IN THE NEWS: WASHINGTON STATE NET-NEUTRALITY
OLYMPIA, Wash. (AP) — Washington has become the first state to enact its own net-neutrality requirements. That will likely set up a legal fight with the Trump administration. The Federal Communications Commission voted in December to gut rules that are meant to prevent broadband companies such as Comcast, AT&T and Verizon from exercising more control over what people watch and see on the internet. And when it did so, it also prohibited state laws from contradicting its decision. Opponents at the time warned it will lead to lawsuits. Several other states have also introduced similar measures, but so far Washington State is the first to pass one.
IN THE NEWS: GOOGLE-EXPANSION
NEW YORK (AP) – As New York City waits to hear whether it’s been chosen as the site for Amazon’s second headquarters, recent moves by another tech giant, Google, to expand its footprint in the city are helping to legitimize New York’s claim to be Silicon Valley East. Google is reportedly close to a reaching a $2.4 billion deal to add a landmark Meatpacking District building to its already substantial New York campus. Chelsea Market, sits across the street from Google’s current New York City headquarters, a massive, art deco, former shipping terminal that also occupies an entire city block. If the sale goes through, it would be among the priciest real estate transactions for a single building in city history. It would also give Google a remarkable Manhattan campus to supplement its still-growing main headquarters in Mountain View, California.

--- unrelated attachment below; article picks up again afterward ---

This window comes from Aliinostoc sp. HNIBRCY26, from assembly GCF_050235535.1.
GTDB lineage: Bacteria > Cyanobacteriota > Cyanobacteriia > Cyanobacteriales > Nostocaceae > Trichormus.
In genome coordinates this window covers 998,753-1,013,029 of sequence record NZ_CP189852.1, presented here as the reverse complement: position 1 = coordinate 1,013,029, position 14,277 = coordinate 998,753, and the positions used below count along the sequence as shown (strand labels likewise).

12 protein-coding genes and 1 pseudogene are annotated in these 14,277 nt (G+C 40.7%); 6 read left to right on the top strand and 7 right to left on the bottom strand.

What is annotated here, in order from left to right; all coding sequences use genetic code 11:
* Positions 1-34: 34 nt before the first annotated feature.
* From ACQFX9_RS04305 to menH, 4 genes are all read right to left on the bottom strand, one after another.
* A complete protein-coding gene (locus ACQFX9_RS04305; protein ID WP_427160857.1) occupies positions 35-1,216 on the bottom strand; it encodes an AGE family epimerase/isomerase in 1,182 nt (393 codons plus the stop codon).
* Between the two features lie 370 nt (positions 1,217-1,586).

IN THE NEWS: MICROFIBER SOLUTIONS
PORTLAND, Maine (AP) – The fight to keep tiny pollutants from reaching the dinner plate might start in the laundry room. Innovators are coming up with tools to keep tiny pieces of thread that are discharged with washing machine effluent from reaching marine life. Such “microfibers” are too small to be caught in conventional filters, so they eventually pass through sewage plants, wash out to waterways, and can be eaten or absorbed by marine animals, some later served up as seafood. The microfiber trappers take various forms. Guppyfriend, the laundry bag, is sold by clothing company Patagonia for $29.75. Cora Ball retails at $29.99 and is a multicolored ball designed to bounce around the washing machine, trapping microfibers in appendages that resemble coral. Lint LUV-R costs $140 or more and is a filter that attaches to a laundry water discharge hose.
N THE NEWS: TECH BUSES-CAMERA TRACKING
SAN JOSE, Calif. (AP) – A transit agency in Silicon Valley set up six cameras to count how many buses carrying Apple and Google and other tech employees are using its roads after the companies refused to share that information. The agency is examining the impact of corporate bus fleets on traffic to analyze ways to improve vehicle flow on Highway 85, which is frequently jammed with traffic through the Silicon Valley. The agency said it asked companies for shuttle bus data but did not receive it. The double-decker buses are common in the San Francisco Bay Area and popular with workers. The campuses of Facebook and Apple are each about 4 miles from the closest rail station.